We need to remain vigilant that the new EnergySolutions follows the law and doesn't jeopardize the health and safety of Utahns. —Christopher Thomas, HEAL Utah's executive director
SALT LAKE CITY — Day-to-day operations at Utah's only low-level radioactive waste disposal facility should not change, and the name of EnergySolutions Arena will stay — at least for a few more years — in light of the surprise announcement of EnergySolutions' pending sale.
Company officials Monday said EnergySolutions has entered into an acquisition agreement with private equity firm Energy Capital Partners for $1.1 billion.
Under the agreement, which was approved unanimously by EnergySolutions' board of directors, current management of the company will remain in place, and shareholders will receive a buyout of their stock at 20 percent over its average closing price for the period ending Jan. 4.
The stock's purchase price of $3.75 per share follows the company's tumultuous financial ride over the past six months, including an announcement that it planned to sell off its assets to cut its debt.
In November, Financial News Network said EnergySolutions was among three companies in the environmental and facilities services industry with the highest debt in a calculation that compares revenue with earnings.
Aiming to save $35 million annually, the company eliminated 265 jobs from of its 5,000-person workforce in October. About 70 to 80 employees, both at the Clive disposal facility in Tooele County and at the main Salt Lake City offices, were among those impacted.
The workforce reductions followed a management shakeup in June in which president and chief executive officer Val Christensen was replaced by David Lockwood.
On Monday, Lockwood said the pending transaction represents a compelling value for shareholders and boost of investment capital that will allow the company to expand its disposal and decommissioning business.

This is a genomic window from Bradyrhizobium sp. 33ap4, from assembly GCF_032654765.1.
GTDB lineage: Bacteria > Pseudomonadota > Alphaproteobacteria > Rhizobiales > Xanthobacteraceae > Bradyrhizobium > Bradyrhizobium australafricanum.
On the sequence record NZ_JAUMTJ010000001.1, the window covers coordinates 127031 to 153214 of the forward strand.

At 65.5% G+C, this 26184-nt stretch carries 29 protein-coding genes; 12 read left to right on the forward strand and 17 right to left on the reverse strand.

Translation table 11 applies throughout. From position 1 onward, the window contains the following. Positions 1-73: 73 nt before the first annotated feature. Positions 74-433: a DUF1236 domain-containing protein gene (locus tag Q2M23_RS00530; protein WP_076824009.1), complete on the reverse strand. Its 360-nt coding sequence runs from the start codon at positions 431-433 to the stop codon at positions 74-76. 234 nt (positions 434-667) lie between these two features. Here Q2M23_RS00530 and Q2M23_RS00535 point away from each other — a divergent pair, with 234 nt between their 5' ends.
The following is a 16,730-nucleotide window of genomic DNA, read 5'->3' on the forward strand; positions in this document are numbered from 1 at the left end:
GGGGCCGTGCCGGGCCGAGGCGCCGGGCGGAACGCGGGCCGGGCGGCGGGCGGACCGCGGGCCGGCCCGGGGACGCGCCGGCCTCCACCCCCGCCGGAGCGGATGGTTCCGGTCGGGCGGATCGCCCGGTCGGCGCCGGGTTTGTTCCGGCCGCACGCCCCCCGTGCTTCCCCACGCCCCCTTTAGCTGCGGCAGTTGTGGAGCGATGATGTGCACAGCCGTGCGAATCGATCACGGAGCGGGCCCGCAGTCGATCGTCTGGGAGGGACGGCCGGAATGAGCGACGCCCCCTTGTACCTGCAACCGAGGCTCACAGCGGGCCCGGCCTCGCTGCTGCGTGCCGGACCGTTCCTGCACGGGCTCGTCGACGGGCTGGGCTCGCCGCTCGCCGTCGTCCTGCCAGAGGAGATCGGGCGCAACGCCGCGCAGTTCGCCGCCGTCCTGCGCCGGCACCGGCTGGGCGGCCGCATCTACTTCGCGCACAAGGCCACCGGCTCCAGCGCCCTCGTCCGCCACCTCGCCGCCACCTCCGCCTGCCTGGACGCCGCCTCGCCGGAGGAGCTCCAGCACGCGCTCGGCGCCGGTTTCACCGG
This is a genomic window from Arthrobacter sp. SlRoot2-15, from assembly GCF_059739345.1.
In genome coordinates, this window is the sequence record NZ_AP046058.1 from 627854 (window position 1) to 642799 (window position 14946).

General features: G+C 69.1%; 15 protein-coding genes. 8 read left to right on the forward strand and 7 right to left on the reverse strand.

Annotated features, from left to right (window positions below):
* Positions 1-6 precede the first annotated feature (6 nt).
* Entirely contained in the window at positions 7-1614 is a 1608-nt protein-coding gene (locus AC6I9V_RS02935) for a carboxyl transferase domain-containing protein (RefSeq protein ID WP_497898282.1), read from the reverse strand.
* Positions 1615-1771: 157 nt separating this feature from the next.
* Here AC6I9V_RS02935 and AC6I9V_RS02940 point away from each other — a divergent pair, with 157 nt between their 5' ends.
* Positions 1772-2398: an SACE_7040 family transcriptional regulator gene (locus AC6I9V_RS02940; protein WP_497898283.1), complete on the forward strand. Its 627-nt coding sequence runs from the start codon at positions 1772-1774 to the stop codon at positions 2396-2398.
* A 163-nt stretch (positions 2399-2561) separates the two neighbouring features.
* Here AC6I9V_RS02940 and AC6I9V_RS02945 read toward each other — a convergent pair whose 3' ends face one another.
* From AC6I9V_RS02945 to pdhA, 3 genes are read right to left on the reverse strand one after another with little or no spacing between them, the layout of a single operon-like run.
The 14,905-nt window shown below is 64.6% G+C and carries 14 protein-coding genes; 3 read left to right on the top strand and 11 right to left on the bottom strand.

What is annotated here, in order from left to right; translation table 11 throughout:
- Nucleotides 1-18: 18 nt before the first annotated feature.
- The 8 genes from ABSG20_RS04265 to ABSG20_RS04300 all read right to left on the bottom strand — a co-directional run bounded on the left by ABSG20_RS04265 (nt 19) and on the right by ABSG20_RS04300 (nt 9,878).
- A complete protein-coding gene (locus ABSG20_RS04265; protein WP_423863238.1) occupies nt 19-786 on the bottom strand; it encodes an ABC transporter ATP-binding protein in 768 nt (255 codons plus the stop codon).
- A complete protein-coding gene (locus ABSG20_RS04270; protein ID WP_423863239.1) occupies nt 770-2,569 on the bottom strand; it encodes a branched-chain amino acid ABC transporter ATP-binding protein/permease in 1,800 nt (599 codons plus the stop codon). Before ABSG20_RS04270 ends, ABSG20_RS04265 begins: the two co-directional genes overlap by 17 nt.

The pending sale also helps secure the future of EnergySolutions in the nuclear waste disposal and decommissioning arena, the president and CEO said.
"As a private company with substantial financial backing, we will be able to better manage our business for the long-term in order to serve the best interests of our customers, employees, joint venture partners and other stakeholders," Lockwood said.
Tyler Reeder, a partner at Energy Capital Partners, said the deal will allow EnergySolutions to expand its businesses with government agencies and tap into partnerships with large engineering and construction firms.
"We look forward to investing capital in support of management's strategic vision to continue to expand the company's business both in North America and internationally," Reeder said.
News of the pending transaction was received warily by EnergySolutions watchdogs.
“We need to remain vigilant that the new EnergySolutions follows the law and doesn't jeopardize the health and safety of Utahns,” said Christopher Thomas, HEAL Utah's executive director.
“We worry that a private equity firm, part of a sector known for typically pushing to aggressively cut costs and grow revenue, may sacrifice safety standards for quick returns on their new investment,” Thomas said.
The ECP acquisition of EnergySolutions is subject to customary closing conditions, including regulatory approvals in the U.S. and U.K. and clearance under the Hart-Scott-Rodino Act. In addition, the transaction is subject to approval by EnergySolutions stockholders.
New York-based law firm Harwood Feffer said Monday it would investigate potential claims against EnergySolutions' board, given the pending transaction.
"Our investigation concerns whether the EnergySolutions board of directors is fulfilling its fiduciary duties, maximizing the value of its company, disclosing all material benefits and costs and obtaining full and fair consideration for the company's shareholders," according to a statement from the law firm.
Under the terms of the merger agreement, EnergySolutions may solicit superior proposals from third parties through Feb. 6.1 comment on this story
In connection with the sale, EnergySolutions plans to submit relevant materials with the Securities and Exchange Commission, including a proxy statement.
Standard & Poor announced Monday that it was placing it ratings on EnergySolutions — including the company's B corporate credit score — on CreditWatch, with developing implications.
EnergySolutions has been around since 2004, when it was known as Envirocare of Utah and was purchased by Steve Creamer.